Me: Well, not so bad I think.
| 2008/3/10 8:33||Profile|
| Re: Notes on Mystics|
Good. A good check to all who 'lean' to this persuasion.
Let us fix our eyes on Jesus, the author and finisher of our faith...
| 2008/3/10 11:30||Profile|
| Re: Notes on Mystics|
The mystic writers will always be a useful protest against the mere 'form of godliness,' and the letter that killeth; but the minds that feel most attracted by them need most to be on their guard in reading them. [b]Let everything lead us to spiritual and diligent study of the perfect, healthful, and precious word of God.[/b]
Very good Docs. Thanks!
| 2008/3/10 14:35|
| Many types of mystics but then the Christian|
Indian and Christian mystics contain many suprising glimpses of the highest truth. The deep desire and thirst of the human heart after the Eternal Origin and Fountain, expresses itself in their words with singular force and beauty. What can be more profound than the description of God-given, God-wrought prayer, in the lines of a Mohammedan saint:
"This prayer is not his own: God Himself is speaking.
See, God prays in him, and he stands in deep contemplation.
God has given him both the contemplation and the answer,"
Quoted by Tholuck on Romans 8:26: "The Spirit makes intercession for us."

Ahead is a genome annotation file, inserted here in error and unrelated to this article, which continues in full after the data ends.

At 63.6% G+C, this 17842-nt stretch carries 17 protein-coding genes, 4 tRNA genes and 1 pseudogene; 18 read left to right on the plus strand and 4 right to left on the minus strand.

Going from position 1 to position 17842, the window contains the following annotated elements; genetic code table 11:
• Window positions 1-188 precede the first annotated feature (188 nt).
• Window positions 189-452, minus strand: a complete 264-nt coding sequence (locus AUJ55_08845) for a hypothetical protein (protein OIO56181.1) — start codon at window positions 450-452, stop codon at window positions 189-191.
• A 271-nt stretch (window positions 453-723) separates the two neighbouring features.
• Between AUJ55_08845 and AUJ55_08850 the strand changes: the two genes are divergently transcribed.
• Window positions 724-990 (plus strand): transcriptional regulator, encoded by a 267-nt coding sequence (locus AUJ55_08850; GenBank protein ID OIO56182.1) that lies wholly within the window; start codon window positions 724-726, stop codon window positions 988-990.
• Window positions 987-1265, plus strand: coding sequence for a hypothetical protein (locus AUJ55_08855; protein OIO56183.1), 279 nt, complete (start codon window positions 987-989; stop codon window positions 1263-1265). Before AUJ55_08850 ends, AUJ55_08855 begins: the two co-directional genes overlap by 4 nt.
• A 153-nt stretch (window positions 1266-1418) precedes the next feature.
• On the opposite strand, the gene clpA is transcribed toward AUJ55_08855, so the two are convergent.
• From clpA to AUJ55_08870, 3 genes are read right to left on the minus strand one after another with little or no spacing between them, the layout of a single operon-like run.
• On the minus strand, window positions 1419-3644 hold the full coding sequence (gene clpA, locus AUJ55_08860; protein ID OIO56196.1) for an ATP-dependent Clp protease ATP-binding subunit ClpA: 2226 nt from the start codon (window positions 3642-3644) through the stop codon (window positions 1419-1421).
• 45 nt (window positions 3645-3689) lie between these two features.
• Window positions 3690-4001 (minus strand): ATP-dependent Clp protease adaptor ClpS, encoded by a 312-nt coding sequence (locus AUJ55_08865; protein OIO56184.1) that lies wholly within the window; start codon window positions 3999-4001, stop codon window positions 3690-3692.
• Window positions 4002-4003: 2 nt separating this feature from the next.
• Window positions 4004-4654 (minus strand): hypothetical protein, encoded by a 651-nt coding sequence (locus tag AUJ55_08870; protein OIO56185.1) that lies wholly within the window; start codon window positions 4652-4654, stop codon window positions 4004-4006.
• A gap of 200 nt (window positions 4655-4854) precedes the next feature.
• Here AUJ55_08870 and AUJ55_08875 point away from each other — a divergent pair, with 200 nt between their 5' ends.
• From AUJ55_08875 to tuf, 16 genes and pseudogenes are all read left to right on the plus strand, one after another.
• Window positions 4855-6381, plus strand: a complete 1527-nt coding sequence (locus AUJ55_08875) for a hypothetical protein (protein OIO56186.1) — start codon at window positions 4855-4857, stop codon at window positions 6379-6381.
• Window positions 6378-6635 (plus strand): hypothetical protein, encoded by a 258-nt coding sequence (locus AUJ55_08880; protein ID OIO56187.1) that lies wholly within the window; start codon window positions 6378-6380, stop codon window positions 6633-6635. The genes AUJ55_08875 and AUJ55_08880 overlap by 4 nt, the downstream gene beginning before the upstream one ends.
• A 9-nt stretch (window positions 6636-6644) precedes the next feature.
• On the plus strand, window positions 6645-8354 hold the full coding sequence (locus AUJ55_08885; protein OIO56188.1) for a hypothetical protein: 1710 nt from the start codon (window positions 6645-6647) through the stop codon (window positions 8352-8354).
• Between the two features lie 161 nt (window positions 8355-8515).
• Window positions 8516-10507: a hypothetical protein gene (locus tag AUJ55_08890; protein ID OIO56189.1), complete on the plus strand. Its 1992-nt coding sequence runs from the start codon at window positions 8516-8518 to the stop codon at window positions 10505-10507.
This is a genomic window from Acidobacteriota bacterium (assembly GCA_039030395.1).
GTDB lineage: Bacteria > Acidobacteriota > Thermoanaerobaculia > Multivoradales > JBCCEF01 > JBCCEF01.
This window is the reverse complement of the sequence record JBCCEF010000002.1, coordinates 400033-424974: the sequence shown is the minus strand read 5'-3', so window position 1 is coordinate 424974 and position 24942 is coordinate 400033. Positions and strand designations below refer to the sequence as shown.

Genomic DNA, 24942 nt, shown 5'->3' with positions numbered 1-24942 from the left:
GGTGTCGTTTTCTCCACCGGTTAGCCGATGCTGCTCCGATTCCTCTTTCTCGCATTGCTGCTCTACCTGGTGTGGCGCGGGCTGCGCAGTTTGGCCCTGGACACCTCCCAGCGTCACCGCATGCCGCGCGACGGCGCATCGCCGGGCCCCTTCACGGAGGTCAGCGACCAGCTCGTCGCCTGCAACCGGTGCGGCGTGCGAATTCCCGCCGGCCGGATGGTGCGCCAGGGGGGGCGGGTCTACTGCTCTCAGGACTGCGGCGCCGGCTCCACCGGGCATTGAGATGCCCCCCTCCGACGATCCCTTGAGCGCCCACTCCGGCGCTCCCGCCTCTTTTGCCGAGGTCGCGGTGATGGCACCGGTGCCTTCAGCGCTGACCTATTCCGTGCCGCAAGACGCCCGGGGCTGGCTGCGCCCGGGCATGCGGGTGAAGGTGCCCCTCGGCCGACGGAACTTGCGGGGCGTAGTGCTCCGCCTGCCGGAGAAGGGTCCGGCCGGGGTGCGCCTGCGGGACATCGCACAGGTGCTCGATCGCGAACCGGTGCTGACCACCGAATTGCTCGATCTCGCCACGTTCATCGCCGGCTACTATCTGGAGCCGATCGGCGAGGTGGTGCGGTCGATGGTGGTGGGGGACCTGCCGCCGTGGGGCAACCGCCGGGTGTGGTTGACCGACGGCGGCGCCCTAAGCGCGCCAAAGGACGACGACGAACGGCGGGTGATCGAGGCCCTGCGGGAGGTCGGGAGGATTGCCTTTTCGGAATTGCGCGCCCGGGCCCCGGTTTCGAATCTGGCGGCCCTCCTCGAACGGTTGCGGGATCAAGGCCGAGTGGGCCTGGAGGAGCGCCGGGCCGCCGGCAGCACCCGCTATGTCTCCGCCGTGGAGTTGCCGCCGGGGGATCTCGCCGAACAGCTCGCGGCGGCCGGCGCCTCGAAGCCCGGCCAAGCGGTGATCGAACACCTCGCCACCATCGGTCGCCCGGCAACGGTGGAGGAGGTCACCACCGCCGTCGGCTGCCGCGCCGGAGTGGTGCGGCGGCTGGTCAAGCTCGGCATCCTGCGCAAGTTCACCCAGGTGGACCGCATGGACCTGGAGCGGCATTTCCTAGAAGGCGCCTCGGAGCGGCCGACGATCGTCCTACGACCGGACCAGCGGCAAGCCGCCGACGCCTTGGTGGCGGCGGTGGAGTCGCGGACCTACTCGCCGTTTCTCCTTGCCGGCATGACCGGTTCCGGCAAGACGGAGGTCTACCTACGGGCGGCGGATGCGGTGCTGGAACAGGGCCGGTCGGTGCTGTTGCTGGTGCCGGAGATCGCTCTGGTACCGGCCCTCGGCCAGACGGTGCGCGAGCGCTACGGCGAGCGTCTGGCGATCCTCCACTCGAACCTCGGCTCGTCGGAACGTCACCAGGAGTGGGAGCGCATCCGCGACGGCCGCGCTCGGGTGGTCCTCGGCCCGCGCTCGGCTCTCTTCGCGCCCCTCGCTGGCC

There is truth and error in the remark of Schopenhauer on Christian and Indian 'pentinents': "We are greatly struck by their similiarity. With an utter dissimilarity of dogmas, customs, and external circumstances, their aspirations and inner life are identical. Quietism, or renunciation of all will; askesis, or voluntary mortifying of the self-will; and mysticism, or the recognition of the identity with the all or the root of the universe; these stand in closest connection." The Christian knows not only wherein religion consists, but he also knows the source and power of the true life. The mystics outside of Christianity have truly felt the necessity of death, of hating our own will and life, and in this respect put to shame many Christians who mind earthly things, and are enemies of the cross of Christ. But they did not know: "Ye have died with Christ, and your life is hid with Christ in God." They did not know the power of Christ's resurrection, and the constraining love of the Divine Savior, who for us died and lived again, that we henceforth may live unto Him. They may therefore be viewed as resembling those who, through the law, have become dead and long for life.
Me: That's all folks. Just a few more thoughts on mystics. Now carry on with blessings.
| 2008/3/12 11:38||Profile|
| Re: Many types of mystics but then the Christian|
There have been times that I have asked the Potter..why did you make me like this? You give me these experiences that can only be described as mystical,this does make me accepted very easily by those who have no point of reference in their lives..they are suspicious of me..I am a 'reluctant mystic'! He shows me that there is much mystery in His Way..even the work of the Cross is a mystical thing to consider..a mystery unveiled.
Mystical/mystic is not any more a 'dirty word..than mystery is..when it is wrought in Him..it is in setting our eyes/ears/hearts and minds solely upon Jesus,becoming rooted and grounded,firmly planted in His love,surrendered and obediant,that He protects us..He is our protection..regardless of how He made us.
G.M. (Destiny) Sweet
| 2008/3/13 18:13||Profile|